Broadway review by Adam Feldman
Once more unto the breeches, dear friends, once more! The American-history musical 1776 is not, in itself, unfamiliar: Sherman Edwards and Peter Stone’s tunefully educational account of the process leading up to the Declaration of Independence was a hit in 1969, and its 1972 film adaptation soon became a television staple; it has since returned in major productions on Broadway (in 1997) and in the Encores! concert series (in 2016). Yet the Roundabout’s latest revival of the show doesn’t feel stiff: It infuses this august body of show with a rush of fresh blood.
The most obvious difference between this version of 1776 and previous ones is in the casting. The members of the Second Continental Congress were all white men, but in this production, directed by Jeffrey L. Page and Diane Paulus, they are played by an ethnically diverse company of actors who identify as female, trans or nonbinary. (The two female roles are still played by women.) The performers enter in modern dress, then step forward to the footlights to slip into buckled shoes and pull up their stockings. Their ornately patterned and delicately colorful coats, designed by Emilio Sosa, are openly donned as costumes, as though to ask: Haven’t they always been costumes? And if so, can’t anyone wear them?
Now more than ever, 1776 registers as a companion piece to Broadway’s other current Founding Fathers musical, its bastard child Hamilton. In their emphases, however, the two shows are very different. John Adams (Crystal Lucas-Perry)—who is only mockingly name-checked in Lin-Manuel Miranda’s smash—is the hero of this story, no longer unsung; conversely, George Washington makes only epistolary appearances in 1776, as the author of letters despairing about the sorry state of his ragtag army. The one major character the musicals have in common, Thomas Jefferson (Elizabeth A. Davis), is unrecognizable from one show to the other: The showboat and slaver of Hamilton is, in 1776, a sensitive and recessive humanitarian who tries to include an anti-slavery passage in the Declaration. (Davis offsets Jefferson’s pale reserve with emotional violin playing, and her very pregnant body is a happy metaphor for a nation in gestation.)
One thing the two musicals do have in common is their interest in making historical characters come to modern life by including their imperfections. “What will posterity think we were—demigods?” says 1776’s epigrammatic but pragmatic Benjamin Franklin (Patrena Murray, imperturbable in Whoopi Goldberg dreads). “We're men—no more, no less.” That line, of course, acquires a pointed irony in the context of this staging. But Edwards, who conceived the show and wrote its score, had been a high-school history teacher, and his passion for his subject is evident in the care that 1776 takes in laying out the divisions within the group of irresolute state delegates grappling toward a resolution. It is a testament to the strength of Stone’s script—which dominates the stage, uninterrupted by song, for several long stretches—that the many characters emerge with such individual clarity: Their positions and personalities are clearly delineated with remarkable narrative economy.
1776 | Photograph: Joan Marcus
In this respect, the production also benefits from a very fine ensemble cast. Some of the actors get showcase songs to set them apart: Carolee Carmello, with patrician bearing and a voice that could cut diamonds, leads “Cool, Cool Conservative Men” as the independence-skeptical John Dickinson; Shawna Hamic, as Southern liberty bell Richard Henry Lee, belts merrily through the adverb-laden “The Lees of Old Virginia”; Sara Porkalob, as Deep South heavy Edward Rutledge, rips through the gentility of the proceedings in “Molasses to Rum,” a mordant reminder of the North’s complicity in the slave trade. With an effective sense of emphasis, both Scott Pask’s set and the production’s previous color-blindness crack open in Rutledge’s number; equally powerful is Salome B. Smith’s “Momma, Look Sharp,” which—in the production’s most salient musical transformation—renders this previously wistful war story into a howl of grief. Allyson Kaye Daniel is a stalwart Abigail Adams (who has been given a brief protofeminist speech), and Joanna Glushak provides crusty comic relief as a tippling rep from Rhode Island.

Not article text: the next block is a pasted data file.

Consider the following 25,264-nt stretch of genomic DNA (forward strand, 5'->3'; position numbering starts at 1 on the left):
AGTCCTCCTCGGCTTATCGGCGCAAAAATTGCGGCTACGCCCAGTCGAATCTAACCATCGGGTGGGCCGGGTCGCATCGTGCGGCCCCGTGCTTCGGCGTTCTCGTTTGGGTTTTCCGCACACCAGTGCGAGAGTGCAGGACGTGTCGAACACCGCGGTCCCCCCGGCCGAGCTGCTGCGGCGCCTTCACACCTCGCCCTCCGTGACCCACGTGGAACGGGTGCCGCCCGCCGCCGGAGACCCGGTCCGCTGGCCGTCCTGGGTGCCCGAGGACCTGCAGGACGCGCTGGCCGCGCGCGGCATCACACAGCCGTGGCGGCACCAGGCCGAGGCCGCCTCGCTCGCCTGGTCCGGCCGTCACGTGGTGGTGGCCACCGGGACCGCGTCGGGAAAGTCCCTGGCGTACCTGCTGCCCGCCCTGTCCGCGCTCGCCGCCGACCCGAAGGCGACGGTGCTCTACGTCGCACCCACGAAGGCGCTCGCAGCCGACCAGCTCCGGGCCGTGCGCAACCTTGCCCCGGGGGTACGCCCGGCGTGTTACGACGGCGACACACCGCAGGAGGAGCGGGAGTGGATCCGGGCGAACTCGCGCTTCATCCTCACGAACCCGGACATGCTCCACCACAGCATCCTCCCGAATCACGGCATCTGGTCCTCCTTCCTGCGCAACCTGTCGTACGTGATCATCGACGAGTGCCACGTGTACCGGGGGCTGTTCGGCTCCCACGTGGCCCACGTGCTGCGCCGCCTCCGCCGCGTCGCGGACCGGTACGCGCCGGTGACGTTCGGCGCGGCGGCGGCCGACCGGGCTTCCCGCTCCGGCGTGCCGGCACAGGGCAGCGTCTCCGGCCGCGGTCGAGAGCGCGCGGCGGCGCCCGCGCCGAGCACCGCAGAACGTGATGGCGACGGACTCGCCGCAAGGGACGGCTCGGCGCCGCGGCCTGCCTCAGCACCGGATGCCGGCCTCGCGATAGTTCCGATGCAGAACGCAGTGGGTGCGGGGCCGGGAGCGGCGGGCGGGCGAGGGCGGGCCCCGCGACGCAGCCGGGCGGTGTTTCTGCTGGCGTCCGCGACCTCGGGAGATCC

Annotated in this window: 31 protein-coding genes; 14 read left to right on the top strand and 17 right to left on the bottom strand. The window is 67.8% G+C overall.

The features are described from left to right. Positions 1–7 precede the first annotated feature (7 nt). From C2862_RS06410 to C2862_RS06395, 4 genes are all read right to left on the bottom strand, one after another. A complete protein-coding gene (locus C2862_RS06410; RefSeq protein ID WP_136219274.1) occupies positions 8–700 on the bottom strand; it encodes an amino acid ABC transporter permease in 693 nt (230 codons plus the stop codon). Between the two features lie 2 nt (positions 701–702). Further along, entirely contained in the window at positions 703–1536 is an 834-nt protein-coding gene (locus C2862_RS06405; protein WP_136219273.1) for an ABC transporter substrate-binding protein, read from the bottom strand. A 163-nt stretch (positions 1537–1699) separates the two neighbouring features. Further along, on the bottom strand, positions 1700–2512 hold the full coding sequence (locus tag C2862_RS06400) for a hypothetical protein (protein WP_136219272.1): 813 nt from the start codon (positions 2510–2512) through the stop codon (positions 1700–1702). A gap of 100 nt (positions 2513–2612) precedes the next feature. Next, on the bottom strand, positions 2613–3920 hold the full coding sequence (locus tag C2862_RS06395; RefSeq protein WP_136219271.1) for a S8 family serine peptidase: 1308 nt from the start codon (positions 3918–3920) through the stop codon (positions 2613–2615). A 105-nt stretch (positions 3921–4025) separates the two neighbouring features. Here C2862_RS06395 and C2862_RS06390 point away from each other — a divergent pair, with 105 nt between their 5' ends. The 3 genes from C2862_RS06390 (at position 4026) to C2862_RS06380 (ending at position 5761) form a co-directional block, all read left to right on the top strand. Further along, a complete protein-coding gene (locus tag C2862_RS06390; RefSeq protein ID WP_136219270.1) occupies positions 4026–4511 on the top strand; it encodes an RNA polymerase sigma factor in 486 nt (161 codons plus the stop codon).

Appropriately hard at the edges, this 1776 is just a bit soft in the middle. The tall, loose and sympathetic Lucas-Perry seems miscast as the “obnoxious and disliked” Adams, who is meant to be defined by his irritating truculence. (Kristolyn Lloyd takes over the role starting October 25, when Lucas-Perry departs to rejoin the cast of Ain’t No Mo.) And although Eryn LeCroy delivers the song charmingly, Martha Jefferson’s “He Plays the Violin” is a strange spot for an intermission; for all its sexual innuendo, it’s in no way a dramatic climax. Even so, 1776 succeeds where it counts: It sustains a sense of suspense about events whose outcome we know going in. You leave the production newly amazed by the radical contingency of history as we know it—how close it came to falling out differently, and what it cost to get there—and the prospect feels at once scary and freeing. The spirit of ’76 still haunts America, for better and for worse. Who will step forward to channel it?
1776. American Airlines Theatre (Broadway). Music and lyrics by Sherman Edwards. Book by Peter Stone. Directed by Jeffrey L. Page and Diane Paulus. Running time: 2hrs 45mins. One intermission. Through January 8.